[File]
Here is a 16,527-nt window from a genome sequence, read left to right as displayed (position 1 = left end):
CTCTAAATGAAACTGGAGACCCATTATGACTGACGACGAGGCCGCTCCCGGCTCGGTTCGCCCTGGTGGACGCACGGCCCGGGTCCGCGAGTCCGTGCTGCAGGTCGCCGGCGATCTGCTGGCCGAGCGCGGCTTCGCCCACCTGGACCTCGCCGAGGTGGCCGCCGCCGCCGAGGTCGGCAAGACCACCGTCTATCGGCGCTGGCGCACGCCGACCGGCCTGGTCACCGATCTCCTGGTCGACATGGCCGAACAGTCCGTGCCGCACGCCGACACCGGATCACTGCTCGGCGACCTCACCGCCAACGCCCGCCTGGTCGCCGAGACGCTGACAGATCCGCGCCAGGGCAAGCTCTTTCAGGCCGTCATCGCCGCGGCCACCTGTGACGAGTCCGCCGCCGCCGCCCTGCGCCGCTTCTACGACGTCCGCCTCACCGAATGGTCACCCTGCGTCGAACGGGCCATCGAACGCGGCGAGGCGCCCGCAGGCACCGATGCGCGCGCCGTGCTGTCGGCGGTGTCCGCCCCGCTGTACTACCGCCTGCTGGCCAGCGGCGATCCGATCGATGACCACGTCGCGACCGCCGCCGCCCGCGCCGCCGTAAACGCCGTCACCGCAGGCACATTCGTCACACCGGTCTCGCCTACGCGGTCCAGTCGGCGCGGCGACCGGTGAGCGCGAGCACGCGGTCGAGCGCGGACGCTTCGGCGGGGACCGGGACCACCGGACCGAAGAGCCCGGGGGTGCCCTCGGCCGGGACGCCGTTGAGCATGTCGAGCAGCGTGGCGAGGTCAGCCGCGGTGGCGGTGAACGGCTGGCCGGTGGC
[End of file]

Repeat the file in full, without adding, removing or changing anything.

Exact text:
Here is a 16,527-nt window from a genome sequence, read left to right as displayed (position 1 = left end):
CTCTAAATGAAACTGGAGACCCATTATGACTGACGACGAGGCCGCTCCCGGCTCGGTTCGCCCTGGTGGACGCACGGCCCGGGTCCGCGAGTCCGTGCTGCAGGTCGCCGGCGATCTGCTGGCCGAGCGCGGCTTCGCCCACCTGGACCTCGCCGAGGTGGCCGCCGCCGCCGAGGTCGGCAAGACCACCGTCTATCGGCGCTGGCGCACGCCGACCGGCCTGGTCACCGATCTCCTGGTCGACATGGCCGAACAGTCCGTGCCGCACGCCGACACCGGATCACTGCTCGGCGACCTCACCGCCAACGCCCGCCTGGTCGCCGAGACGCTGACAGATCCGCGCCAGGGCAAGCTCTTTCAGGCCGTCATCGCCGCGGCCACCTGTGACGAGTCCGCCGCCGCCGCCCTGCGCCGCTTCTACGACGTCCGCCTCACCGAATGGTCACCCTGCGTCGAACGGGCCATCGAACGCGGCGAGGCGCCCGCAGGCACCGATGCGCGCGCCGTGCTGTCGGCGGTGTCCGCCCCGCTGTACTACCGCCTGCTGGCCAGCGGCGATCCGATCGATGACCACGTCGCGACCGCCGCCGCCCGCGCCGCCGTAAACGCCGTCACCGCAGGCACATTCGTCACACCGGTCTCGCCTACGCGGTCCAGTCGGCGCGGCGACCGGTGAGCGCGAGCACGCGGTCGAGCGCGGACGCTTCGGCGGGGACCGGGACCACCGGACCGAAGAGCCCGGGGGTGCCCTCGGCCGGGACGCCGTTGAGCATGTCGAGCAGCGTGGCGAGGTCAGCCGCGGTGGCGGTGAACGGCTGGCCGGTGGC